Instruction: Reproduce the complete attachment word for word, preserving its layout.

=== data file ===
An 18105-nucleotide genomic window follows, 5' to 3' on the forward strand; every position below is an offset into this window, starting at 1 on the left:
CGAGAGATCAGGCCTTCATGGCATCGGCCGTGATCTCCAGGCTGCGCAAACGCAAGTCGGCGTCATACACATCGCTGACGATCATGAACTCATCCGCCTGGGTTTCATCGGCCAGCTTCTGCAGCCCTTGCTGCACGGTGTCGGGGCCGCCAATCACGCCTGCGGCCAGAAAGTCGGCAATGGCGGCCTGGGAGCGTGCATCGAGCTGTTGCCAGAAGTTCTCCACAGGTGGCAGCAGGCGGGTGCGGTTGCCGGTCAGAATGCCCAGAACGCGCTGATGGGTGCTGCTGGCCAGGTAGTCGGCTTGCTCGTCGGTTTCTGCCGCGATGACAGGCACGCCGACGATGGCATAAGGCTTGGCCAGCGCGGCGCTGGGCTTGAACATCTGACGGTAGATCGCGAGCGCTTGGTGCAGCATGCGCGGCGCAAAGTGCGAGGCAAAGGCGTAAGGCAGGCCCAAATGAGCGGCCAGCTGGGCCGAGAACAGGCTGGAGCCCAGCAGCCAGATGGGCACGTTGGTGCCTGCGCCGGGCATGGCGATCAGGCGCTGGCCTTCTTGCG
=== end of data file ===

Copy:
An 18105-nucleotide genomic window follows, 5' to 3' on the forward strand; every position below is an offset into this window, starting at 1 on the left:
CGAGAGATCAGGCCTTCATGGCATCGGCCGTGATCTCCAGGCTGCGCAAACGCAAGTCGGCGTCATACACATCGCTGACGATCATGAACTCATCCGCCTGGGTTTCATCGGCCAGCTTCTGCAGCCCTTGCTGCACGGTGTCGGGGCCGCCAATCACGCCTGCGGCCAGAAAGTCGGCAATGGCGGCCTGGGAGCGTGCATCGAGCTGTTGCCAGAAGTTCTCCACAGGTGGCAGCAGGCGGGTGCGGTTGCCGGTCAGAATGCCCAGAACGCGCTGATGGGTGCTGCTGGCCAGGTAGTCGGCTTGCTCGTCGGTTTCTGCCGCGATGACAGGCACGCCGACGATGGCATAAGGCTTGGCCAGCGCGGCGCTGGGCTTGAACATCTGACGGTAGATCGCGAGCGCTTGGTGCAGCATGCGCGGCGCAAAGTGCGAGGCAAAGGCGTAAGGCAGGCCCAAATGAGCGGCCAGCTGGGCCGAGAACAGGCTGGAGCCCAGCAGCCAGATGGGCACGTTGGTGCCTGCGCCGGGCATGGCGATCAGGCGCTGGCCTTCTTGCG